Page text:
In Vivo Molecular Imaging of Thrombosis and Thrombolysis Using a Fibrin-binding Positron Emission Tomography Probe
Background—Fibrin is a major component of arterial and venous thrombi and represents an ideal candidate for molecular imaging of thrombosis. Here, we describe imaging properties and target uptake of a new fibrin-specific PET probe for thrombus detection and therapy monitoring in two rat thrombosis models.
Methods and Results—The fibrin-binding probe FBP7 was synthesized by conjugation of a known short cyclic peptide to a cross-bridged chelator (CB-TE2A), followed by labeling with copper-64. Adult male Wistar rats (n=26) underwent either carotid crush injury (mural thrombosis model) or embolic stroke (occlusive thrombosis model) followed by rtPA treatment (10 mg/kg, i.v.). FBP7 detected thrombus location in both animal models with a high PET target-to-background ratio that increased over time (>5-fold at 30-90 min, >15-fold at 240-285 min). In the carotid crush injury animals, biodistribution analysis confirmed high probe uptake in the thrombotic artery (~0.5 %ID/g; >5-fold greater than blood and other tissues of the head and thorax). Similar results were obtained from ex vivo autoradiography of the ipsilateral vs. contralateral carotid arteries. In embolic stroke animals, PET-CT imaging localized the clot in the internal carotid/middle cerebral artery segment of all rats. Time-dependent reduction of activity at the level of the thrombus was detected in rtPA-treated rats but not in vehicle-injected animals. Brain autoradiography confirmed clot dissolution in rtPA-treated animals, but enduring high thrombus activity in control rats.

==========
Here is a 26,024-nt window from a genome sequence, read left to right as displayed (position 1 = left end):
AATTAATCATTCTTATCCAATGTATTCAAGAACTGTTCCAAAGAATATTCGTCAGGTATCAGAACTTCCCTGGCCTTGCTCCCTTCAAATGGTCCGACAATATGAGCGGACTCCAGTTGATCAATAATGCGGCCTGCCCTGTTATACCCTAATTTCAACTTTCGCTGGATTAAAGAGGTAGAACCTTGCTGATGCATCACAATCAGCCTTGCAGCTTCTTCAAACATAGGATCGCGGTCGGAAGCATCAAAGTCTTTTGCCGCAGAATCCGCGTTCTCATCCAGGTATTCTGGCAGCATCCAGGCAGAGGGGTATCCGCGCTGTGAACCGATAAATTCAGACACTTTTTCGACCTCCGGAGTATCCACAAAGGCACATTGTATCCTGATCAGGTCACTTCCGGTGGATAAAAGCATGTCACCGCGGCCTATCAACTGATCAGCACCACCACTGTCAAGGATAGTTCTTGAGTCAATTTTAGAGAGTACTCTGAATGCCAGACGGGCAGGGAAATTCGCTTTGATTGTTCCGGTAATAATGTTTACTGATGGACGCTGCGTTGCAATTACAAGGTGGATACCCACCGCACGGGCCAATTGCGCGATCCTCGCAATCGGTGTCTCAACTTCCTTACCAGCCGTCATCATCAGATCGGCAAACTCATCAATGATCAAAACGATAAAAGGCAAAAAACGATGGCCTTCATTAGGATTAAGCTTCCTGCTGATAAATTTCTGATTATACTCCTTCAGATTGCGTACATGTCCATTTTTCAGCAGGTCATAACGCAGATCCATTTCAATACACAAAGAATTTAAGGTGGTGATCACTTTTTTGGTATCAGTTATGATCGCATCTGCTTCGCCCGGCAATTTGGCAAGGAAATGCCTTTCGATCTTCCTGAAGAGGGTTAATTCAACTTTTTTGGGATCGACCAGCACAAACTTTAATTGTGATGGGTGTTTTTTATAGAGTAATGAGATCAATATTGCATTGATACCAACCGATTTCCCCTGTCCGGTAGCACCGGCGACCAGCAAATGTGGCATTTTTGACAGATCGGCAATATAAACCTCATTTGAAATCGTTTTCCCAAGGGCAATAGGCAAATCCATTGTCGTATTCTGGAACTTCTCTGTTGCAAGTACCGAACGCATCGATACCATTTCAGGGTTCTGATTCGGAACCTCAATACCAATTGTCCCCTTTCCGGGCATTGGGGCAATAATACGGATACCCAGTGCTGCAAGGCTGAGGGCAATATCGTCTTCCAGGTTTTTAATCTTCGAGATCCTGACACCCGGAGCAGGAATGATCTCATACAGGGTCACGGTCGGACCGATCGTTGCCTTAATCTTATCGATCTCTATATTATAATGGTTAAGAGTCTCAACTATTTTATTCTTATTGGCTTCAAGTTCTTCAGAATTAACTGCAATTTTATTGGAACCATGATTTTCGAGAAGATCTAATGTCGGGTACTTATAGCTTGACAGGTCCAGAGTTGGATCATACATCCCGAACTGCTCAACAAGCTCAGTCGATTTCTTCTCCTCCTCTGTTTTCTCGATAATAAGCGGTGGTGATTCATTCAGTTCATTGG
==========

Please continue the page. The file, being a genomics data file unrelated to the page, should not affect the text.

Conclusions—We demonstrated that FBP7 is suitable for molecular imaging of thrombosis and thrombolysis in vivo, and represents a very promising candidate for bench-to-bedside translation.
- Received December 11, 2013.
- Accepted April 24, 2014.